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Kendo: The Way of the Sword

Kendo: The Way of the Sword

Do = the way

Jo = place

Dojo is the place of the way.

Martino-do = The Way of Martino

Ken-do = The Way of the Sword

The Last Samurai - Kendo Practice Clip

After 1868 and the end of the Tokugawa Shogunate, the isolated island of Japan went through massive cultural change and exposure to the western world. Commodore Matthew Perry of the US Navy is given a lot of credit for opening up Japan to the western world.

When the samurai way of life began to seem unnecessary in the newfound peace after 1868, the martial (militaristic) way of life became futile. Many samurai and martial artists who trained for their entire lives saw a need to hold on to their practices. They transformed their ways into more of an artistic and spiritual practice. The best way to access these teachings is through the classical text A Book of Five Rings by Miyamoto Musashi (PDF in link).

This is what the world we are about to step into. While a lot of you are probably super excited about getting to practice sword-fighting (as am I), the true practice of kendo is about so much more. Experts say that Kendo cultivates unwavering self-discipline and the desire to continuously grow ourselves (kaizen). Practitioners often discuss that Kendo is only partially about the sword, it is possibly more about the human spirit. Many Kendo practitioners say that "your sword is your mind."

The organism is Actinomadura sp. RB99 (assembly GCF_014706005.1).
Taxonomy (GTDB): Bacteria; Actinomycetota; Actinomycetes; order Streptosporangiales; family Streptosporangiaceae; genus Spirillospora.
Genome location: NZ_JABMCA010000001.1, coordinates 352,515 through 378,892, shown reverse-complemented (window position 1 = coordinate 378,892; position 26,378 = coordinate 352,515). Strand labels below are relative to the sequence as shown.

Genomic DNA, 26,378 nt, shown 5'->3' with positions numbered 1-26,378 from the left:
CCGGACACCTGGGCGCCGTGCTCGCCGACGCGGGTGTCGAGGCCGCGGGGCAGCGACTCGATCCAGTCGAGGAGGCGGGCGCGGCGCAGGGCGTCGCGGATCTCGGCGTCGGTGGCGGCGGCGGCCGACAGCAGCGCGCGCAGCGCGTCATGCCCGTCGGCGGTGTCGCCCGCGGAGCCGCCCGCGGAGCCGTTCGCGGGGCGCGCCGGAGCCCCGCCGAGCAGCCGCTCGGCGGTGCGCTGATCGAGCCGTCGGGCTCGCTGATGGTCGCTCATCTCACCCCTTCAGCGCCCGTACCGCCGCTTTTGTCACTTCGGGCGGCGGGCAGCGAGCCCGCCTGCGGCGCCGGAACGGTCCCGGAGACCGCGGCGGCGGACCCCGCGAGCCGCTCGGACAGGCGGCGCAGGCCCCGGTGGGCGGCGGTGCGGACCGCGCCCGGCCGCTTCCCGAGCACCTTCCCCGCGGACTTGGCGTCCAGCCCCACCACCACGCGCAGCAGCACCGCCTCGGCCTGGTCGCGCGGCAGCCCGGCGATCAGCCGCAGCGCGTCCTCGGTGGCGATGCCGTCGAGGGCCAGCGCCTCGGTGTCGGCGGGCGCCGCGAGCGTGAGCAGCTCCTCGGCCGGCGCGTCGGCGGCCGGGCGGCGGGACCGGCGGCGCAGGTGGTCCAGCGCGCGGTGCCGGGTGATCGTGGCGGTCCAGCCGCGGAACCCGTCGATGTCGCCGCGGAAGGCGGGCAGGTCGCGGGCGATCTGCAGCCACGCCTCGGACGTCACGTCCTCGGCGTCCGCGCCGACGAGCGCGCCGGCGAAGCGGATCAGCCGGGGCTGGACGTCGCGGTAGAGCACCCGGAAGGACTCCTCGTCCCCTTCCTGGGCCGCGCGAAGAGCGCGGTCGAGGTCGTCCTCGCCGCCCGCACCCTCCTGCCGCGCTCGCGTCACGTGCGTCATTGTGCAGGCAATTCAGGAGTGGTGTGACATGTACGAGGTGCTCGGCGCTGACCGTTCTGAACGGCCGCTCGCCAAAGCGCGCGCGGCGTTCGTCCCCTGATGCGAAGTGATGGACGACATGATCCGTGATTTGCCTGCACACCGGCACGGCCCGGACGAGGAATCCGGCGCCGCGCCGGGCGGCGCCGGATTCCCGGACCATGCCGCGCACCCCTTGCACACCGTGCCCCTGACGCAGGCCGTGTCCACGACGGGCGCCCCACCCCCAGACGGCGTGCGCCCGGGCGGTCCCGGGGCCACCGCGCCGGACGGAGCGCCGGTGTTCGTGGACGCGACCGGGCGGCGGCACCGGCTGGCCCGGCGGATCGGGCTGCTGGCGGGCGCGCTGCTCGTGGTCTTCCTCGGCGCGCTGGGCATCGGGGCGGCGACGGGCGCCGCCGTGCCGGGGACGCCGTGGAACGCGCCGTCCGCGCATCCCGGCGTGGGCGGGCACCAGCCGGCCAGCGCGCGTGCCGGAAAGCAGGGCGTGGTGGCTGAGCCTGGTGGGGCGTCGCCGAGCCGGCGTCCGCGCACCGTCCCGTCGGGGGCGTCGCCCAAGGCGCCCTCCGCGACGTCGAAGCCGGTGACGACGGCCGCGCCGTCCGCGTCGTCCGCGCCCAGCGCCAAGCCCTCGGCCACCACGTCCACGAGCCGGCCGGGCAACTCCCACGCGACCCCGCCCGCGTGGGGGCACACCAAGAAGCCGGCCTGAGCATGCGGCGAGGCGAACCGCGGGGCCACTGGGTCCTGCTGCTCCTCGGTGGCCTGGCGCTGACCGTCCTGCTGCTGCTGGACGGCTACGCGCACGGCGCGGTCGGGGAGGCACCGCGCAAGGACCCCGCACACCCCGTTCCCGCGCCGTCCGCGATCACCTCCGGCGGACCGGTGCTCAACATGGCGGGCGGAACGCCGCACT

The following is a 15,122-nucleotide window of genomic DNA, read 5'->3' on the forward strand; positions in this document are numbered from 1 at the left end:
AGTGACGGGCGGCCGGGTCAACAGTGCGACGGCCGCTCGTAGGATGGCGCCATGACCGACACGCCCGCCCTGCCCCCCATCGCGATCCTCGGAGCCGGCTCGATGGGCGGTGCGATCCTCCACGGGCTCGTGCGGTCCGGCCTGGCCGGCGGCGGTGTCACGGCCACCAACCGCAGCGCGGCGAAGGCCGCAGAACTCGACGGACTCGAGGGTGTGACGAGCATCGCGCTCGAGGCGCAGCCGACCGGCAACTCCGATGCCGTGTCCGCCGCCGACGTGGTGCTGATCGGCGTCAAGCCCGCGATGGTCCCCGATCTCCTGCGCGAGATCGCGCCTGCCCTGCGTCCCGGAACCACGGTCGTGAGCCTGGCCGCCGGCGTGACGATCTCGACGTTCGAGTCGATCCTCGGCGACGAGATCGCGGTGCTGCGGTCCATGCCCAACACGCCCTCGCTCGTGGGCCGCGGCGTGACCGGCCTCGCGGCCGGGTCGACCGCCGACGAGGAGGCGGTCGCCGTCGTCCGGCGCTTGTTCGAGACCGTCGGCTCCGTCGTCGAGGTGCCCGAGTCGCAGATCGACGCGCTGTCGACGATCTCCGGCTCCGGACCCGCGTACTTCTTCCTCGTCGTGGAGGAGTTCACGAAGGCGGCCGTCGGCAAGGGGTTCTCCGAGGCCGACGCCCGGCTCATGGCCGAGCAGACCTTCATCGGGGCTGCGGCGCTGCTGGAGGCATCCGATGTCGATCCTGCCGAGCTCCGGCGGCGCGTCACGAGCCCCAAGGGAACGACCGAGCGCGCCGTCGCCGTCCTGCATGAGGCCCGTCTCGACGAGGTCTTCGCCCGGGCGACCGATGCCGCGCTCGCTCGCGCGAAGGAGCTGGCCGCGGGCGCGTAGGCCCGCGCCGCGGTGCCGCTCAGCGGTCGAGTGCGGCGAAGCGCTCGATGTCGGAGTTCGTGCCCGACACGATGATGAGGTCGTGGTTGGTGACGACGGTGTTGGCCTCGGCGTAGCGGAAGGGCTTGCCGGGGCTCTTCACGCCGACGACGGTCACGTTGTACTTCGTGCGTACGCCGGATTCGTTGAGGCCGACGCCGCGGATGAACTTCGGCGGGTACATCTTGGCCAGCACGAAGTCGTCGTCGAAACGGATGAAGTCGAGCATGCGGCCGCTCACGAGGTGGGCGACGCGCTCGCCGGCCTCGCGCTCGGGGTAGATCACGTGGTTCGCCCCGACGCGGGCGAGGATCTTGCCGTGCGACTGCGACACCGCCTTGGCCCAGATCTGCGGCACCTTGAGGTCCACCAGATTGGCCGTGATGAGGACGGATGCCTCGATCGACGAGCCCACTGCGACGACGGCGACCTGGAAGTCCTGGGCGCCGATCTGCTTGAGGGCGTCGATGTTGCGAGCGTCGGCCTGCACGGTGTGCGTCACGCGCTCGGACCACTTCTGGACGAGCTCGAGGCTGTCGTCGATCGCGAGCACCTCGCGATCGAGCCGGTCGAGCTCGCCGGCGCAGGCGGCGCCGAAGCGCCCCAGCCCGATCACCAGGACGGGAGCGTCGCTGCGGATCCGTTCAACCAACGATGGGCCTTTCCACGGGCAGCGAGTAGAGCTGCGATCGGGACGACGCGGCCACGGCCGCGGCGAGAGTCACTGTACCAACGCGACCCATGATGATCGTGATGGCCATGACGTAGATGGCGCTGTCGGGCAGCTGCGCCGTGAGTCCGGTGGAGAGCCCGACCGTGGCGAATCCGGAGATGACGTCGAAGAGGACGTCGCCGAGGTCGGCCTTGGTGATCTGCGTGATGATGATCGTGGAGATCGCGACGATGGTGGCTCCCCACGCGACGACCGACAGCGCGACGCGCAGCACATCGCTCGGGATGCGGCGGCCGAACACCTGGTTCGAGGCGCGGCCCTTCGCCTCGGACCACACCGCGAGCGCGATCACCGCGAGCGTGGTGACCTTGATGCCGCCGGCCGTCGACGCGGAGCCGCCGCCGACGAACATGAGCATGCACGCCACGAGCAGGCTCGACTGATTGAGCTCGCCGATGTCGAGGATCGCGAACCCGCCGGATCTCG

All martial artists, understand the maxim "train your body, train your mind." Any expert athlete will tell you the importance of focus, discipline, the role that their brain plays in their craft. I hope that we can begin our Kendo training with this in our minds.

The Zen-Ni-Ken-Ryu (ZNKR – All Japan Kendo Federation) is the governing body for International Kendo practice. The following is an extract of the ZNKR which highlights the true purpose of Kendo and its application in our everyday life:

▪ To mould the mind and body

▪ To cultivate a vigorous spirit

Through correct and rigid training:

▪ To strive an improvement in the art of Kendo

▪ To hold in esteem human courtesy and honour

▪ To associate with others with sincerity

▪ To pursue forever the cultivation of oneself

Thus, you will be able:

▪ To love your country and society

▪ To contribute to the development of culture

▪ To promote peace and prosperity among all peoples

Students and I posing after our first Kendo class in Hiroshima, Japan.

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